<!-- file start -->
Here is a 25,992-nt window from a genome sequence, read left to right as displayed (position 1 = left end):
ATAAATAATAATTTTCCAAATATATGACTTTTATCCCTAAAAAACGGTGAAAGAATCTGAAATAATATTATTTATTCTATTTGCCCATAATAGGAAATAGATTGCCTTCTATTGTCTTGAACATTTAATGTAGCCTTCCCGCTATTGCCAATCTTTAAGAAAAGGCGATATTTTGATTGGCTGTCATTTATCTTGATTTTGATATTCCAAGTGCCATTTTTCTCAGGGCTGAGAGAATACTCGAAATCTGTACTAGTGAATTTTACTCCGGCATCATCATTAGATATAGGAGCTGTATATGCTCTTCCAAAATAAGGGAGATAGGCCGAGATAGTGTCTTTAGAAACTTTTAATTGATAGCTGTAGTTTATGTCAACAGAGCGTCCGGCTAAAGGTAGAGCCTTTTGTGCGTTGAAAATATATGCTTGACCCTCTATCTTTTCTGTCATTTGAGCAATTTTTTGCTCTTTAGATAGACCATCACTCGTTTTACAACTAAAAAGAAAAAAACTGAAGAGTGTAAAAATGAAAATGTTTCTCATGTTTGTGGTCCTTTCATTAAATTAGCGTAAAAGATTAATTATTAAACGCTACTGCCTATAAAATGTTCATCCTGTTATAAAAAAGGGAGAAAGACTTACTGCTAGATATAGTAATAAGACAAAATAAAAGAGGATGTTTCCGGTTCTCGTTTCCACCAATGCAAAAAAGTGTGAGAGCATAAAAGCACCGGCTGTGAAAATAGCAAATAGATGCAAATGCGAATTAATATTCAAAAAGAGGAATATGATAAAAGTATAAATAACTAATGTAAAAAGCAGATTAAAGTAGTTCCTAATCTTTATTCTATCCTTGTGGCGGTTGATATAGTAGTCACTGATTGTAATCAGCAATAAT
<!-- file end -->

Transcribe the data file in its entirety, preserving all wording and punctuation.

Here is a 25,992-nt window from a genome sequence, read left to right as displayed (position 1 = left end):
ATAAATAATAATTTTCCAAATATATGACTTTTATCCCTAAAAAACGGTGAAAGAATCTGAAATAATATTATTTATTCTATTTGCCCATAATAGGAAATAGATTGCCTTCTATTGTCTTGAACATTTAATGTAGCCTTCCCGCTATTGCCAATCTTTAAGAAAAGGCGATATTTTGATTGGCTGTCATTTATCTTGATTTTGATATTCCAAGTGCCATTTTTCTCAGGGCTGAGAGAATACTCGAAATCTGTACTAGTGAATTTTACTCCGGCATCATCATTAGATATAGGAGCTGTATATGCTCTTCCAAAATAAGGGAGATAGGCCGAGATAGTGTCTTTAGAAACTTTTAATTGATAGCTGTAGTTTATGTCAACAGAGCGTCCGGCTAAAGGTAGAGCCTTTTGTGCGTTGAAAATATATGCTTGACCCTCTATCTTTTCTGTCATTTGAGCAATTTTTTGCTCTTTAGATAGACCATCACTCGTTTTACAACTAAAAAGAAAAAAACTGAAGAGTGTAAAAATGAAAATGTTTCTCATGTTTGTGGTCCTTTCATTAAATTAGCGTAAAAGATTAATTATTAAACGCTACTGCCTATAAAATGTTCATCCTGTTATAAAAAAGGGAGAAAGACTTACTGCTAGATATAGTAATAAGACAAAATAAAAGAGGATGTTTCCGGTTCTCGTTTCCACCAATGCAAAAAAGTGTGAGAGCATAAAAGCACCGGCTGTGAAAATAGCAAATAGATGCAAATGCGAATTAATATTCAAAAAGAGGAATATGATAAAAGTATAAATAACTAATGTAAAAAGCAGATTAAAGTAGTTCCTAATCTTTATTCTATCCTTGTGGCGGTTGATATAGTAGTCACTGATTGTAATCAGCAATAAT